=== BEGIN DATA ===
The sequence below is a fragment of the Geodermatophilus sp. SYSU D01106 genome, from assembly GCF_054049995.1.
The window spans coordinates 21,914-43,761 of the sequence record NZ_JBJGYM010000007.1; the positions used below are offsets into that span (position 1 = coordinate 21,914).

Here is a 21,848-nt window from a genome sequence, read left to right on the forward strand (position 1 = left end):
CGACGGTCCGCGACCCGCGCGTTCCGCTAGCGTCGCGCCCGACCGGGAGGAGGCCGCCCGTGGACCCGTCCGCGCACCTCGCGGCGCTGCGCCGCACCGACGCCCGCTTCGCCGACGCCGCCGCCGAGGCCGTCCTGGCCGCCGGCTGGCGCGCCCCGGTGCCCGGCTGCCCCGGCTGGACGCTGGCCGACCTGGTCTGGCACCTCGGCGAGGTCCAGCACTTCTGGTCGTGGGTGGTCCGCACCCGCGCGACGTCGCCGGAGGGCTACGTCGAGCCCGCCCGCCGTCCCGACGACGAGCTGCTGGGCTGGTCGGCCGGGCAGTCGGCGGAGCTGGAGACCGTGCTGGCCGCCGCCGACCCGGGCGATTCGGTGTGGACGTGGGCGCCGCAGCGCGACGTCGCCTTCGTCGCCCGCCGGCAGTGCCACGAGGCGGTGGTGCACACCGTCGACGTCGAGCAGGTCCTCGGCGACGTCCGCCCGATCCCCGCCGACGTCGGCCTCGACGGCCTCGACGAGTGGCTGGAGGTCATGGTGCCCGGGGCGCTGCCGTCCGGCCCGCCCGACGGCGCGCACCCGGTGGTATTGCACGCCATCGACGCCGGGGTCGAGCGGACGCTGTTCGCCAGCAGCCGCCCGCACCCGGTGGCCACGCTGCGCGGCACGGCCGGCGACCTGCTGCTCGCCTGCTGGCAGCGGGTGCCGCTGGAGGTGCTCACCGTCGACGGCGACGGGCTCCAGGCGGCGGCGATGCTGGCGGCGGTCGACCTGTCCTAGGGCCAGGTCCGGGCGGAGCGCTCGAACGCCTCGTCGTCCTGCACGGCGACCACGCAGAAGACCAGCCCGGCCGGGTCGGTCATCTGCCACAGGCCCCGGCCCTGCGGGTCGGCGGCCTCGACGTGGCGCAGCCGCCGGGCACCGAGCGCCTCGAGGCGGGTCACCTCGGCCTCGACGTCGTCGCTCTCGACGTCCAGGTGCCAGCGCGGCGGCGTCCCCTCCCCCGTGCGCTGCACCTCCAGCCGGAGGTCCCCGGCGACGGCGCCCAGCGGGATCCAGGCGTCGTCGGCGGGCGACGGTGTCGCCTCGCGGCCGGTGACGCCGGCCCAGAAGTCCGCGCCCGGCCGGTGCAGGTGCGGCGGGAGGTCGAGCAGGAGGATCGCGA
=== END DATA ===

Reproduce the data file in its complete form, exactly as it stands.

The sequence below is a fragment of the Geodermatophilus sp. SYSU D01106 genome, from assembly GCF_054049995.1.
The window spans coordinates 21,914-43,761 of the sequence record NZ_JBJGYM010000007.1; the positions used below are offsets into that span (position 1 = coordinate 21,914).

Here is a 21,848-nt window from a genome sequence, read left to right on the forward strand (position 1 = left end):
CGACGGTCCGCGACCCGCGCGTTCCGCTAGCGTCGCGCCCGACCGGGAGGAGGCCGCCCGTGGACCCGTCCGCGCACCTCGCGGCGCTGCGCCGCACCGACGCCCGCTTCGCCGACGCCGCCGCCGAGGCCGTCCTGGCCGCCGGCTGGCGCGCCCCGGTGCCCGGCTGCCCCGGCTGGACGCTGGCCGACCTGGTCTGGCACCTCGGCGAGGTCCAGCACTTCTGGTCGTGGGTGGTCCGCACCCGCGCGACGTCGCCGGAGGGCTACGTCGAGCCCGCCCGCCGTCCCGACGACGAGCTGCTGGGCTGGTCGGCCGGGCAGTCGGCGGAGCTGGAGACCGTGCTGGCCGCCGCCGACCCGGGCGATTCGGTGTGGACGTGGGCGCCGCAGCGCGACGTCGCCTTCGTCGCCCGCCGGCAGTGCCACGAGGCGGTGGTGCACACCGTCGACGTCGAGCAGGTCCTCGGCGACGTCCGCCCGATCCCCGCCGACGTCGGCCTCGACGGCCTCGACGAGTGGCTGGAGGTCATGGTGCCCGGGGCGCTGCCGTCCGGCCCGCCCGACGGCGCGCACCCGGTGGTATTGCACGCCATCGACGCCGGGGTCGAGCGGACGCTGTTCGCCAGCAGCCGCCCGCACCCGGTGGCCACGCTGCGCGGCACGGCCGGCGACCTGCTGCTCGCCTGCTGGCAGCGGGTGCCGCTGGAGGTGCTCACCGTCGACGGCGACGGGCTCCAGGCGGCGGCGATGCTGGCGGCGGTCGACCTGTCCTAGGGCCAGGTCCGGGCGGAGCGCTCGAACGCCTCGTCGTCCTGCACGGCGACCACGCAGAAGACCAGCCCGGCCGGGTCGGTCATCTGCCACAGGCCCCGGCCCTGCGGGTCGGCGGCCTCGACGTGGCGCAGCCGCCGGGCACCGAGCGCCTCGAGGCGGGTCACCTCGGCCTCGACGTCGTCGCTCTCGACGTCCAGGTGCCAGCGCGGCGGCGTCCCCTCCCCCGTGCGCTGCACCTCCAGCCGGAGGTCCCCGGCGACGGCGCCCAGCGGGATCCAGGCGTCGTCGGCGGGCGACGGTGTCGCCTCGCGGCCGGTGACGCCGGCCCAGAAGTCCGCGCCCGGCCGGTGCAGGTGCGGCGGGAGGTCGAGCAGGAGGATCGCGA